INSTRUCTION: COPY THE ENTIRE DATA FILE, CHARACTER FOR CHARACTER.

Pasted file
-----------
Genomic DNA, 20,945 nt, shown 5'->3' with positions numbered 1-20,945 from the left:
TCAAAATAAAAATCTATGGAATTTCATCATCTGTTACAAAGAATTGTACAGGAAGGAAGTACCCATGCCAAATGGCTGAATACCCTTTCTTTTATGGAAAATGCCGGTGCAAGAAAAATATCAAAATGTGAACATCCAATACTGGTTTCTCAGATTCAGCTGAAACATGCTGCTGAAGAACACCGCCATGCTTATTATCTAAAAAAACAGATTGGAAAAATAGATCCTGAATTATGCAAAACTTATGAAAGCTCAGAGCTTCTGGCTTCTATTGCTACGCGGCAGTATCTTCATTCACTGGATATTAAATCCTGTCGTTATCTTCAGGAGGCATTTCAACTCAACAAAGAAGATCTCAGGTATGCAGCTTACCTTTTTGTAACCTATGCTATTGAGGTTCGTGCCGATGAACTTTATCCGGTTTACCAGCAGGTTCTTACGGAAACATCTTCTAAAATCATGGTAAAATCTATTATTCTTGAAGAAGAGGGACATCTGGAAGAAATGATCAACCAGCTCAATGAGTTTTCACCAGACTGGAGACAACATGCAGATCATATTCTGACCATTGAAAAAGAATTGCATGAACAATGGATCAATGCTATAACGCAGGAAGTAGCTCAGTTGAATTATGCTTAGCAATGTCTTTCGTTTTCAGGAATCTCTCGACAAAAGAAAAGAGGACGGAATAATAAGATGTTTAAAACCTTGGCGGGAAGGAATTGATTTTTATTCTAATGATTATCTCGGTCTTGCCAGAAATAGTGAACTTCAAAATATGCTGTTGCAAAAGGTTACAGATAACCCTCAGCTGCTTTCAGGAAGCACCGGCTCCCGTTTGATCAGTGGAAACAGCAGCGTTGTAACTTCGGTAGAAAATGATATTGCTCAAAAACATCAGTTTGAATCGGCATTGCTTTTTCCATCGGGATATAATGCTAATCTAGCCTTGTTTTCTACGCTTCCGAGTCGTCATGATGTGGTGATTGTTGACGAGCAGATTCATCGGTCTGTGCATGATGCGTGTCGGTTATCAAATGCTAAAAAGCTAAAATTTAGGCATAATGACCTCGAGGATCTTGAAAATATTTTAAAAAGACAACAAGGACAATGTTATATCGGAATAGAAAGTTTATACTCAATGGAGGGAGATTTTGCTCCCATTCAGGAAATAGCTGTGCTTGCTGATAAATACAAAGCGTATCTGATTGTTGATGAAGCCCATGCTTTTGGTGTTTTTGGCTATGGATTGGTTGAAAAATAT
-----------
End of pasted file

Genomic DNA, 20,945 nt, shown 5'->3' with positions numbered 1-20,945 from the left:
TCAAAATAAAAATCTATGGAATTTCATCATCTGTTACAAAGAATTGTACAGGAAGGAAGTACCCATGCCAAATGGCTGAATACCCTTTCTTTTATGGAAAATGCCGGTGCAAGAAAAATATCAAAATGTGAACATCCAATACTGGTTTCTCAGATTCAGCTGAAACATGCTGCTGAAGAACACCGCCATGCTTATTATCTAAAAAAACAGATTGGAAAAATAGATCCTGAATTATGCAAAACTTATGAAAGCTCAGAGCTTCTGGCTTCTATTGCTACGCGGCAGTATCTTCATTCACTGGATATTAAATCCTGTCGTTATCTTCAGGAGGCATTTCAACTCAACAAAGAAGATCTCAGGTATGCAGCTTACCTTTTTGTAACCTATGCTATTGAGGTTCGTGCCGATGAACTTTATCCGGTTTACCAGCAGGTTCTTACGGAAACATCTTCTAAAATCATGGTAAAATCTATTATTCTTGAAGAAGAGGGACATCTGGAAGAAATGATCAACCAGCTCAATGAGTTTTCACCAGACTGGAGACAACATGCAGATCATATTCTGACCATTGAAAAAGAATTGCATGAACAATGGATCAATGCTATAACGCAGGAAGTAGCTCAGTTGAATTATGCTTAGCAATGTCTTTCGTTTTCAGGAATCTCTCGACAAAAGAAAAGAGGACGGAATAATAAGATGTTTAAAACCTTGGCGGGAAGGAATTGATTTTTATTCTAATGATTATCTCGGTCTTGCCAGAAATAGTGAACTTCAAAATATGCTGTTGCAAAAGGTTACAGATAACCCTCAGCTGCTTTCAGGAAGCACCGGCTCCCGTTTGATCAGTGGAAACAGCAGCGTTGTAACTTCGGTAGAAAATGATATTGCTCAAAAACATCAGTTTGAATCGGCATTGCTTTTTCCATCGGGATATAATGCTAATCTAGCCTTGTTTTCTACGCTTCCGAGTCGTCATGATGTGGTGATTGTTGACGAGCAGATTCATCGGTCTGTGCATGATGCGTGTCGGTTATCAAATGCTAAAAAGCTAAAATTTAGGCATAATGACCTCGAGGATCTTGAAAATATTTTAAAAAGACAACAAGGACAATGTTATATCGGAATAGAAAGTTTATACTCAATGGAGGGAGATTTTGCTCCCATTCAGGAAATAGCTGTGCTTGCTGATAAATACAAAGCGTATCTGATTGTTGATGAAGCCCATGCTTTTGGTGTTTTTGGCTATGGATTGGTTGAAAAATAT